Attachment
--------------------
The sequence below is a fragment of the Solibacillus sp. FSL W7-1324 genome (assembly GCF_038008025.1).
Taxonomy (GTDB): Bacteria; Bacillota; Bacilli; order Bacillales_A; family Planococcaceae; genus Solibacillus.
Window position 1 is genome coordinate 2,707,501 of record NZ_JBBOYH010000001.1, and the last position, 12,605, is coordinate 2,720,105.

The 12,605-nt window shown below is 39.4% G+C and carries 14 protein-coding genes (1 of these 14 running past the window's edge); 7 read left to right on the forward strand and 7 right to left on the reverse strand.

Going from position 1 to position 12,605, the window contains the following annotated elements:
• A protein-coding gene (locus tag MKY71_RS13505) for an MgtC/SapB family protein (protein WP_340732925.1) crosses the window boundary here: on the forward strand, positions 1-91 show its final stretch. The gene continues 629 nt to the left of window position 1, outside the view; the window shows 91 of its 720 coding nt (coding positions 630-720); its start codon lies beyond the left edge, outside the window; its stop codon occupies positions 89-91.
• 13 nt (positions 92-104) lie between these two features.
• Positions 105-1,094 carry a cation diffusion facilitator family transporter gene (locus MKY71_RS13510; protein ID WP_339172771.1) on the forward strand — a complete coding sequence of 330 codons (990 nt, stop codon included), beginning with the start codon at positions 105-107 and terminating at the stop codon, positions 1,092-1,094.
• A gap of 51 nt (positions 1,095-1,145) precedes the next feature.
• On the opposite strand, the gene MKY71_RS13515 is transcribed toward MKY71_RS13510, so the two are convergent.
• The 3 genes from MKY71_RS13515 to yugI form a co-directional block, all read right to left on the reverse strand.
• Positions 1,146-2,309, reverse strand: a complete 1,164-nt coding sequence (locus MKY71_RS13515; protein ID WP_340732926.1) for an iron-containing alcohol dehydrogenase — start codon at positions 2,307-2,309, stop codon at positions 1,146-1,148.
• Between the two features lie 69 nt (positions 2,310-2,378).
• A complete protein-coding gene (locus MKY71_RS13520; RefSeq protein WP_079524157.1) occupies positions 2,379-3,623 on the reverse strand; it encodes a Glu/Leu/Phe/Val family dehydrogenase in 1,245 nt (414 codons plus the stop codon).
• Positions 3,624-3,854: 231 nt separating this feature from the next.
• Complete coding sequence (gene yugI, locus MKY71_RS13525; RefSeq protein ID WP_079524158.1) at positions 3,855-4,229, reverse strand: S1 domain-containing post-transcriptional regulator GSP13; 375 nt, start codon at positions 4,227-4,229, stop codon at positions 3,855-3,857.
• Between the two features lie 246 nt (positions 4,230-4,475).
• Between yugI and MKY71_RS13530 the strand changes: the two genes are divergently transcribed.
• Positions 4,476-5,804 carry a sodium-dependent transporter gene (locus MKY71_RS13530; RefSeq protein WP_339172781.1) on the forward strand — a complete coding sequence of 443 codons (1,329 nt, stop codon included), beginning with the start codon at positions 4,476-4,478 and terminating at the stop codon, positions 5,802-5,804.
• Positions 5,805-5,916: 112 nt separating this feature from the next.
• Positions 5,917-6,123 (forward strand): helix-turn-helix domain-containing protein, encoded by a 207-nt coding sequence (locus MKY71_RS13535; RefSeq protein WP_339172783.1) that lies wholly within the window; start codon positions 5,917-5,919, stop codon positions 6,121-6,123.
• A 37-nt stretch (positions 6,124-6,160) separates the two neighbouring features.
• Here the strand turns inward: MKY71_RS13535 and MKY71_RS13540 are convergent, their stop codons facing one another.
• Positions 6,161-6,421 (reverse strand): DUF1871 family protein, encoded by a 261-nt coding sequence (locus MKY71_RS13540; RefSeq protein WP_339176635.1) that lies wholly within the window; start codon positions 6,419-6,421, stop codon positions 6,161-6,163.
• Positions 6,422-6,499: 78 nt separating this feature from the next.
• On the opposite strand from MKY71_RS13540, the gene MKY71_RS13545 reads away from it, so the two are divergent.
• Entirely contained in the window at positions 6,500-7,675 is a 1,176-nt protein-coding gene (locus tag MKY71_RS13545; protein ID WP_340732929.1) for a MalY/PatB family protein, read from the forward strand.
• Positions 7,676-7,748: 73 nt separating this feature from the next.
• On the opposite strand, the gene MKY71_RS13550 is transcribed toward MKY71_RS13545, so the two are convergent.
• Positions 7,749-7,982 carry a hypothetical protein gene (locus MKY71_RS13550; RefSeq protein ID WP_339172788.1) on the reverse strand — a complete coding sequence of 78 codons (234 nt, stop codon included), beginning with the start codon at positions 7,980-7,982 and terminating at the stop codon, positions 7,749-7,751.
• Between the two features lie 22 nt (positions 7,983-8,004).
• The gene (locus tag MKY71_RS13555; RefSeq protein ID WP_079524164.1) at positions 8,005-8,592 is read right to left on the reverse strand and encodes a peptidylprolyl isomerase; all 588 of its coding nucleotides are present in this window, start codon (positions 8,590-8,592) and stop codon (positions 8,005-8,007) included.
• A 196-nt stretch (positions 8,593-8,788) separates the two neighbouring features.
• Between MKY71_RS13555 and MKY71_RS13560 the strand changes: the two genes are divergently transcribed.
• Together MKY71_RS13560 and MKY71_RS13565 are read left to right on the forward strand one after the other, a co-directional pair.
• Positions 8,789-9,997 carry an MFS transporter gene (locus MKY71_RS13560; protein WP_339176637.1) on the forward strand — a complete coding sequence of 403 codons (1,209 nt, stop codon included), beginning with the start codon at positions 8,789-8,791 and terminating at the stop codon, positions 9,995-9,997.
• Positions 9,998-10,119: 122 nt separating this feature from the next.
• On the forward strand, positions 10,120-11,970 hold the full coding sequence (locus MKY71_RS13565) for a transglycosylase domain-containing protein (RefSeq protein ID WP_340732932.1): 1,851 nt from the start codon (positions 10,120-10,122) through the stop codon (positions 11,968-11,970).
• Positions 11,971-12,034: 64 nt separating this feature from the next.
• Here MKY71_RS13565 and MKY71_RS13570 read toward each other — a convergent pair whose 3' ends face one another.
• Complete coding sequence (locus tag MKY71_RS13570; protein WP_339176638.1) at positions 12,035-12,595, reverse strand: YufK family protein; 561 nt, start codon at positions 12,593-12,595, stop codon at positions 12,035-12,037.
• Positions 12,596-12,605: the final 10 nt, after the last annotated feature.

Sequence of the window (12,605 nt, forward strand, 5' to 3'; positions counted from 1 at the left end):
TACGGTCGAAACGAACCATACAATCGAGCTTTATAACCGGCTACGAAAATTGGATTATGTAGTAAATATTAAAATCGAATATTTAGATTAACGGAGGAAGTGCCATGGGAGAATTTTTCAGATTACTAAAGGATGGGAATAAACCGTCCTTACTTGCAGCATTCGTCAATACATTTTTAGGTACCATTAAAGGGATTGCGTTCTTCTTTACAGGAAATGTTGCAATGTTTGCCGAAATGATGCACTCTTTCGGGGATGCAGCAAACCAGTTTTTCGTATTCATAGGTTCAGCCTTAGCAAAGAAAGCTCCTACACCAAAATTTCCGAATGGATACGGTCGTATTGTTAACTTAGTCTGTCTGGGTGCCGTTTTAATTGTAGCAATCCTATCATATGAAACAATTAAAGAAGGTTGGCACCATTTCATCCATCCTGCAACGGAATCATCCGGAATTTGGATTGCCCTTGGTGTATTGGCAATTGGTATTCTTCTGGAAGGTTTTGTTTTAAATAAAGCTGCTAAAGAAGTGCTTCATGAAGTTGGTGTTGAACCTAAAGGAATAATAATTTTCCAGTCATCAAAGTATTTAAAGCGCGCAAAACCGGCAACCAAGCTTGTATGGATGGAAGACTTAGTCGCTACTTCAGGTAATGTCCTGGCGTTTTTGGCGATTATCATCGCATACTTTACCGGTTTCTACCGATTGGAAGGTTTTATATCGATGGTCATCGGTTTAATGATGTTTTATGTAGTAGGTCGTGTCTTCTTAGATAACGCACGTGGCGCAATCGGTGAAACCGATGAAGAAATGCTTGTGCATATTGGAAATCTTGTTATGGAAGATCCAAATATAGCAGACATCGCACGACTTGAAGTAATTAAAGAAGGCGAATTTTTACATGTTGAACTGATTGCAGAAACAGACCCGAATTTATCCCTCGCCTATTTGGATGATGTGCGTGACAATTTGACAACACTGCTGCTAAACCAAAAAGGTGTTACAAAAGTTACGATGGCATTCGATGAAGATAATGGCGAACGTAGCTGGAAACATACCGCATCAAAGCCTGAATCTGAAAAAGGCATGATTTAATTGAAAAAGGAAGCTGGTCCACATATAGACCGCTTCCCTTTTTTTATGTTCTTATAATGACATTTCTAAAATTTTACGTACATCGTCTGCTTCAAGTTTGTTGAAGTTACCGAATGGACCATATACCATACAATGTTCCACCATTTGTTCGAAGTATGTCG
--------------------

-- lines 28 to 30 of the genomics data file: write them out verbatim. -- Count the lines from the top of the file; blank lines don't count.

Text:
• Positions 7,676-7,748: 73 nt separating this feature from the next.
• On the opposite strand, the gene MKY71_RS13550 is transcribed toward MKY71_RS13545, so the two are convergent.
• Positions 7,749-7,982 carry a hypothetical protein gene (locus MKY71_RS13550; RefSeq protein ID WP_339172788.1) on the reverse strand — a complete coding sequence of 78 codons (234 nt, stop codon included), beginning with the start codon at positions 7,980-7,982 and terminating at the stop codon, positions 7,749-7,751.